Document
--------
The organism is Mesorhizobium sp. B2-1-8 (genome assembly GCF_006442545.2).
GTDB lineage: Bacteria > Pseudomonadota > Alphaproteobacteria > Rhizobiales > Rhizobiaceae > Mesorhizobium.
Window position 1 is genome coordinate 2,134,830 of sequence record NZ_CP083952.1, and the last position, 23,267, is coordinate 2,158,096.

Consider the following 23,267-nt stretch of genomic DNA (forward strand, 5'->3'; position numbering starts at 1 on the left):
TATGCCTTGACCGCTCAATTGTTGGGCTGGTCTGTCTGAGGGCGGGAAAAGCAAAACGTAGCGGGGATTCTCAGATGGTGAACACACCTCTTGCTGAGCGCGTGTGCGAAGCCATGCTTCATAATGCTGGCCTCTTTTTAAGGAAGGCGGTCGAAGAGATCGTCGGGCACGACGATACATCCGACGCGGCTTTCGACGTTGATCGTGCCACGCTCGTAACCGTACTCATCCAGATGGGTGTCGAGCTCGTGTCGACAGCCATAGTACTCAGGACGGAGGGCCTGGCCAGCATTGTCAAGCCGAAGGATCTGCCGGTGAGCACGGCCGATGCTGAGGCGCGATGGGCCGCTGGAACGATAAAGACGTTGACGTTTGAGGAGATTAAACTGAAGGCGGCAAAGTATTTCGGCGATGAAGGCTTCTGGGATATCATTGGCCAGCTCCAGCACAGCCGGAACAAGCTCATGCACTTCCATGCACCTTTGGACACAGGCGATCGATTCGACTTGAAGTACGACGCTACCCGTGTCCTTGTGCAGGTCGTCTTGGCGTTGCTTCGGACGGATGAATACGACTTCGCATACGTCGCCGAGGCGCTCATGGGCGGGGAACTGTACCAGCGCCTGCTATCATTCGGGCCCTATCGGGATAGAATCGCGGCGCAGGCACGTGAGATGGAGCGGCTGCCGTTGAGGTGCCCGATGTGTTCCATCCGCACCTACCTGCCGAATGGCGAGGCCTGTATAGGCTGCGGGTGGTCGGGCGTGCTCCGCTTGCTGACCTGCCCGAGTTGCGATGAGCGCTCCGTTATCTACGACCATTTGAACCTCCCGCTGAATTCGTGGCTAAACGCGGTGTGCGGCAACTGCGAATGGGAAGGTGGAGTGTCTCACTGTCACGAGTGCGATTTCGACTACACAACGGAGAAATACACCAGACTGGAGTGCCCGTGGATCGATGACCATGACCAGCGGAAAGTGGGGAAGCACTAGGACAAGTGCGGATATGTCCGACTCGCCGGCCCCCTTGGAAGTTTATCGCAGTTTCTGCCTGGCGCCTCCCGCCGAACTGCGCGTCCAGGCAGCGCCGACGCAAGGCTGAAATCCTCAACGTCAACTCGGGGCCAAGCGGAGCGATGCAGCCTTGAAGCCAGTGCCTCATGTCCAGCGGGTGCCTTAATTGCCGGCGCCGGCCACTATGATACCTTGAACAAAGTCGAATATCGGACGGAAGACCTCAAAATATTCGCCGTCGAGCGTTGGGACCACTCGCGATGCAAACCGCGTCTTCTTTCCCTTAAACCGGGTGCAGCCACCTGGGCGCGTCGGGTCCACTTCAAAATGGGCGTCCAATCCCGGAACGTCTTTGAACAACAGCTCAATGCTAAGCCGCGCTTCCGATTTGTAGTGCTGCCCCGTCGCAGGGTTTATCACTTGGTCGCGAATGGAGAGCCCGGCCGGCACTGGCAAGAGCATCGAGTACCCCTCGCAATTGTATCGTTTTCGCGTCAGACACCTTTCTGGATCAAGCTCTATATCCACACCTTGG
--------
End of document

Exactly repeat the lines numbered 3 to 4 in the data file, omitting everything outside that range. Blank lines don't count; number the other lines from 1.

Window position 1 is genome coordinate 2,134,830 of sequence record NZ_CP083952.1, and the last position, 23,267, is coordinate 2,158,096.

Consider the following 23,267-nt stretch of genomic DNA (forward strand, 5'->3'; position numbering starts at 1 on the left):